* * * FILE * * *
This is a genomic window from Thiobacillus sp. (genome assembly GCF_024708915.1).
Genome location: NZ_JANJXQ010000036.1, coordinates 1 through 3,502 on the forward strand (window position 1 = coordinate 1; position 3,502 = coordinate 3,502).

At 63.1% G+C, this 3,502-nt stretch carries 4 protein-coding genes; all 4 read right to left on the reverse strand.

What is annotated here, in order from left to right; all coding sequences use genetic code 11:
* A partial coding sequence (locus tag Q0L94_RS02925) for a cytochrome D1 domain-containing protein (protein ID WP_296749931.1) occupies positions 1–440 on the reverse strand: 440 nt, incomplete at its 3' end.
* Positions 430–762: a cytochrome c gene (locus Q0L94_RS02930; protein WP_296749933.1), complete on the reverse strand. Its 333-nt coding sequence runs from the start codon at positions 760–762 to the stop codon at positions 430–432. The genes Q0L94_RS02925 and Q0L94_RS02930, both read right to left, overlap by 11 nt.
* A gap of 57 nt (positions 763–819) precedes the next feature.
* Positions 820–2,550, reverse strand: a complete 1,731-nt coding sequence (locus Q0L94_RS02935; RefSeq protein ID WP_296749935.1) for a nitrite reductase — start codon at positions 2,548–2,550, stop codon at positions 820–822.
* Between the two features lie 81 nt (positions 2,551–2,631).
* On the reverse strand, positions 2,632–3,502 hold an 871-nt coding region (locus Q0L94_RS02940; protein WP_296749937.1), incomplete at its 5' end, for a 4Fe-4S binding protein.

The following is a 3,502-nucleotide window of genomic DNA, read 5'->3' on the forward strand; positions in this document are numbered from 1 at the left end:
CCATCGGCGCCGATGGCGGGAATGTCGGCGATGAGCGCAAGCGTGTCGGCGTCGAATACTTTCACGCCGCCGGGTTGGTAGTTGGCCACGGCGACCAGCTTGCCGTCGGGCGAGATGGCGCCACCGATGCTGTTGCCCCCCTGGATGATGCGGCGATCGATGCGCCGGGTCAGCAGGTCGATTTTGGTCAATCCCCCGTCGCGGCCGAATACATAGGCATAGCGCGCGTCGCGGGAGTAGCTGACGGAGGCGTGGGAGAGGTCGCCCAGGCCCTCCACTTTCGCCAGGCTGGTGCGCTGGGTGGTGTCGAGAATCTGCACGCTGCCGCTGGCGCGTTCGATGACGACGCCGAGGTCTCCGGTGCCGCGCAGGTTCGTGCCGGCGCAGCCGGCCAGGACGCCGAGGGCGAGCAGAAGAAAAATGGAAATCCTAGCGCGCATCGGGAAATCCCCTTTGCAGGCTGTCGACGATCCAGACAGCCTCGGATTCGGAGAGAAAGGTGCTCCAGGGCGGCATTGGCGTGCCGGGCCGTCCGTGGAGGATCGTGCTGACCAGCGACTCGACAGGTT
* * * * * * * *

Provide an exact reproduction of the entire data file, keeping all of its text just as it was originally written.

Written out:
This is a genomic window from Thiobacillus sp. (genome assembly GCF_024708915.1).
Genome location: NZ_JANJXQ010000036.1, coordinates 1 through 3,502 on the forward strand (window position 1 = coordinate 1; position 3,502 = coordinate 3,502).

At 63.1% G+C, this 3,502-nt stretch carries 4 protein-coding genes; all 4 read right to left on the reverse strand.

What is annotated here, in order from left to right; all coding sequences use genetic code 11:
* A partial coding sequence (locus tag Q0L94_RS02925) for a cytochrome D1 domain-containing protein (protein ID WP_296749931.1) occupies positions 1–440 on the reverse strand: 440 nt, incomplete at its 3' end.
* Positions 430–762: a cytochrome c gene (locus Q0L94_RS02930; protein WP_296749933.1), complete on the reverse strand. Its 333-nt coding sequence runs from the start codon at positions 760–762 to the stop codon at positions 430–432. The genes Q0L94_RS02925 and Q0L94_RS02930, both read right to left, overlap by 11 nt.
* A gap of 57 nt (positions 763–819) precedes the next feature.
* Positions 820–2,550, reverse strand: a complete 1,731-nt coding sequence (locus Q0L94_RS02935; RefSeq protein ID WP_296749935.1) for a nitrite reductase — start codon at positions 2,548–2,550, stop codon at positions 820–822.
* Between the two features lie 81 nt (positions 2,551–2,631).
* On the reverse strand, positions 2,632–3,502 hold an 871-nt coding region (locus Q0L94_RS02940; protein WP_296749937.1), incomplete at its 5' end, for a 4Fe-4S binding protein.

The following is a 3,502-nucleotide window of genomic DNA, read 5'->3' on the forward strand; positions in this document are numbered from 1 at the left end:
CCATCGGCGCCGATGGCGGGAATGTCGGCGATGAGCGCAAGCGTGTCGGCGTCGAATACTTTCACGCCGCCGGGTTGGTAGTTGGCCACGGCGACCAGCTTGCCGTCGGGCGAGATGGCGCCACCGATGCTGTTGCCCCCCTGGATGATGCGGCGATCGATGCGCCGGGTCAGCAGGTCGATTTTGGTCAATCCCCCGTCGCGGCCGAATACATAGGCATAGCGCGCGTCGCGGGAGTAGCTGACGGAGGCGTGGGAGAGGTCGCCCAGGCCCTCCACTTTCGCCAGGCTGGTGCGCTGGGTGGTGTCGAGAATCTGCACGCTGCCGCTGGCGCGTTCGATGACGACGCCGAGGTCTCCGGTGCCGCGCAGGTTCGTGCCGGCGCAGCCGGCCAGGACGCCGAGGGCGAGCAGAAGAAAAATGGAAATCCTAGCGCGCATCGGGAAATCCCCTTTGCAGGCTGTCGACGATCCAGACAGCCTCGGATTCGGAGAGAAAGGTGCTCCAGGGCGGCATTGGCGTGCCGGGCCGTCCGTGGAGGATCGTGCTGACCAGCGACTCGACAGGTT